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Feb 20, 2003 to Feb 6, 2013

Get Your Creative Juices Flowing - The Future of Melrose Terrace

Calling all area residents!! Get your creative thinking caps on. The future of Melrose Terrace needs some attention and it is starting with you.

As we all know, Melrose Terrace in West Brattleboro was severely impacted by Tropical Storm Irene in August 2011. Right after the Storm, BHA’s Commissioners pledged to repair Melrose so its residents had a place to live while BHA worked on creating new housing so that these residents would no longer be in a floodway. Plans are under way to construct a new 55 unit facility to be ready in January 2016. Plans will also be developed to move the other 25 units, the Brattleboro Housing Authority offices and maintenance building by 2018 at the latest.

So what then will be the fate of Melrose Terrace? Whatever re-use is in store, it will have an impact on the community in many ways - environmentally, socially, culturally, financially, etc. The process of looking at possible re-use must be creative, inclusive, comprehensive and thoughtful.

In the fall, representatives from the many technical, regulatory and financing entities with a potential role in the future of Melrose will come together to discuss re-use from their various perspectives. The basis of this discussion needs to be your ideas.

What is the best way to collect those ideas? A meeting is too restrictive -- only those available that day can attend, ideas often get bogged down in too much detail, some folks are reluctant to offer ideas for fear of ridicule - there are many reasons why a "meeting" won't be the best way to do it.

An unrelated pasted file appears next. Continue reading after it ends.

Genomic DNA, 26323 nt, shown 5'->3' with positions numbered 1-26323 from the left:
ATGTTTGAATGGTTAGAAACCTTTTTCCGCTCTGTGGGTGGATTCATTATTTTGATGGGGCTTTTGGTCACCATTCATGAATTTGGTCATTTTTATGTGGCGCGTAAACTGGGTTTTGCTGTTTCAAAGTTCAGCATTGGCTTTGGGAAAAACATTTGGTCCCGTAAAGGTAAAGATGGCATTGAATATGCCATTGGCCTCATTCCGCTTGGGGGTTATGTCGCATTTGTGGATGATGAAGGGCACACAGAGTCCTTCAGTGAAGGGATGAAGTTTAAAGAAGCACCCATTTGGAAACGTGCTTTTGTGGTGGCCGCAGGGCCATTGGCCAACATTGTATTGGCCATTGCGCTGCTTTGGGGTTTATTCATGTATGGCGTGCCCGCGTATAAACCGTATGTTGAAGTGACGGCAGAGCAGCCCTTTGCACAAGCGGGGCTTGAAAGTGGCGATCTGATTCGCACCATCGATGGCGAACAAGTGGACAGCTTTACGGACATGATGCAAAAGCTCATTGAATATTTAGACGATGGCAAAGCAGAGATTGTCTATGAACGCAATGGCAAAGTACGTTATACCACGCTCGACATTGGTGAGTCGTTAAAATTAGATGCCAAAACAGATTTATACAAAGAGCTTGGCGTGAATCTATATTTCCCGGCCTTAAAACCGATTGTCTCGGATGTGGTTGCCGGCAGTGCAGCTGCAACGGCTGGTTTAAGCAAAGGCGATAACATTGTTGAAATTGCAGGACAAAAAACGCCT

So BHA, Town of Brattleboro and West Brattleboro Association are asking for your ideas by any method you want. You can post your ideas here; email them to bha@sover.net; snail mail to PO Box 2275, W Brattleboro, 05303; call BHA at 254-6071 - or any other way. Get them in by August 29 so we can have them on the list of 100!

The ideas do not have to be detailed. As simple as "it should be a field", to a completely detailed plan. And they can be as wild as you like. There will ultimately be certain rules about what can be done but at this point we want all the ideas (the aim is at least 100 different ones) that are out there. Sometimes, for a really good idea, the rules can be modified.

So get the creative juices flowing and let's make sure that the future use of Melrose Terrace has had the best thinking of everyone in the area.


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Arts and crafts space